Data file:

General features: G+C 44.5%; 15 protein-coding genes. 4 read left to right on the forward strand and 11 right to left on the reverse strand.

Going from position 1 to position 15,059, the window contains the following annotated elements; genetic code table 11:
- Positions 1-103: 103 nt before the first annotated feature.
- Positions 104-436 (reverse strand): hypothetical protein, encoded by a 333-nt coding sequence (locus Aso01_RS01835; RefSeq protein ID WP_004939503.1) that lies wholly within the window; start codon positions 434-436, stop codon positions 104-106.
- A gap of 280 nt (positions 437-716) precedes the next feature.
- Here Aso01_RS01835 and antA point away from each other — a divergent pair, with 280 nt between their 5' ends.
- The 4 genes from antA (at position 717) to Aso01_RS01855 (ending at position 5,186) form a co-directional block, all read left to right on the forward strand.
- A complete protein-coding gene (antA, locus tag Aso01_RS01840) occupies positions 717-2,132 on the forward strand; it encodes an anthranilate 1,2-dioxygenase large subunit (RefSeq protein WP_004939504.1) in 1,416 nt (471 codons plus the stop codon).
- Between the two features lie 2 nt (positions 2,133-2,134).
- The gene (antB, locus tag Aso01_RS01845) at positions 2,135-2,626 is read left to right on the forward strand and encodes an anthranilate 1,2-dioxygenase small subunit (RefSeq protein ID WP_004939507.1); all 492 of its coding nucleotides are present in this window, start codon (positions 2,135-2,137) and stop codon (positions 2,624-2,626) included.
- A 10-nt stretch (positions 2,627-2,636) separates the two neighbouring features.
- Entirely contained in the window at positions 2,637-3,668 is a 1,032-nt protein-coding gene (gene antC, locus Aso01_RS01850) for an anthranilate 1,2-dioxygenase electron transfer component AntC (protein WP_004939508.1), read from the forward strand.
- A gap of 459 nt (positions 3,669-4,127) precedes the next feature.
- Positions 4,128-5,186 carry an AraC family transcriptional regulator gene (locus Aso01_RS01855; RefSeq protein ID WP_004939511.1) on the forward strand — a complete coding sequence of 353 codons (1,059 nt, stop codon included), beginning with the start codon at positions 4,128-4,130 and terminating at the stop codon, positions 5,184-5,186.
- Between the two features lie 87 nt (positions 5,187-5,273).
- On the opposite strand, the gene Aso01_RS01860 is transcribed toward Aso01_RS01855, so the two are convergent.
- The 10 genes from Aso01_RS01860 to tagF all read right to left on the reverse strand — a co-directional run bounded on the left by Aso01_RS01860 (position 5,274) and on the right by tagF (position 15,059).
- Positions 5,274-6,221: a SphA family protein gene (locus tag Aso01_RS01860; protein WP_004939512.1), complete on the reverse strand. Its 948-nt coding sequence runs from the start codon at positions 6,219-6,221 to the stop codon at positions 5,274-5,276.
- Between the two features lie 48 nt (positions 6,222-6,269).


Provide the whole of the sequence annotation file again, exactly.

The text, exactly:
General features: G+C 44.5%; 15 protein-coding genes. 4 read left to right on the forward strand and 11 right to left on the reverse strand.

Going from position 1 to position 15,059, the window contains the following annotated elements; genetic code table 11:
- Positions 1-103: 103 nt before the first annotated feature.
- Positions 104-436 (reverse strand): hypothetical protein, encoded by a 333-nt coding sequence (locus Aso01_RS01835; RefSeq protein ID WP_004939503.1) that lies wholly within the window; start codon positions 434-436, stop codon positions 104-106.
- A gap of 280 nt (positions 437-716) precedes the next feature.
- Here Aso01_RS01835 and antA point away from each other — a divergent pair, with 280 nt between their 5' ends.
- The 4 genes from antA (at position 717) to Aso01_RS01855 (ending at position 5,186) form a co-directional block, all read left to right on the forward strand.
- A complete protein-coding gene (antA, locus tag Aso01_RS01840) occupies positions 717-2,132 on the forward strand; it encodes an anthranilate 1,2-dioxygenase large subunit (RefSeq protein WP_004939504.1) in 1,416 nt (471 codons plus the stop codon).
- Between the two features lie 2 nt (positions 2,133-2,134).
- The gene (antB, locus tag Aso01_RS01845) at positions 2,135-2,626 is read left to right on the forward strand and encodes an anthranilate 1,2-dioxygenase small subunit (RefSeq protein ID WP_004939507.1); all 492 of its coding nucleotides are present in this window, start codon (positions 2,135-2,137) and stop codon (positions 2,624-2,626) included.
- A 10-nt stretch (positions 2,627-2,636) separates the two neighbouring features.
- Entirely contained in the window at positions 2,637-3,668 is a 1,032-nt protein-coding gene (gene antC, locus Aso01_RS01850) for an anthranilate 1,2-dioxygenase electron transfer component AntC (protein WP_004939508.1), read from the forward strand.
- A gap of 459 nt (positions 3,669-4,127) precedes the next feature.
- Positions 4,128-5,186 carry an AraC family transcriptional regulator gene (locus Aso01_RS01855; RefSeq protein ID WP_004939511.1) on the forward strand — a complete coding sequence of 353 codons (1,059 nt, stop codon included), beginning with the start codon at positions 4,128-4,130 and terminating at the stop codon, positions 5,184-5,186.
- Between the two features lie 87 nt (positions 5,187-5,273).
- On the opposite strand, the gene Aso01_RS01860 is transcribed toward Aso01_RS01855, so the two are convergent.
- The 10 genes from Aso01_RS01860 to tagF all read right to left on the reverse strand — a co-directional run bounded on the left by Aso01_RS01860 (position 5,274) and on the right by tagF (position 15,059).
- Positions 5,274-6,221: a SphA family protein gene (locus tag Aso01_RS01860; protein WP_004939512.1), complete on the reverse strand. Its 948-nt coding sequence runs from the start codon at positions 6,219-6,221 to the stop codon at positions 5,274-5,276.
- Between the two features lie 48 nt (positions 6,222-6,269).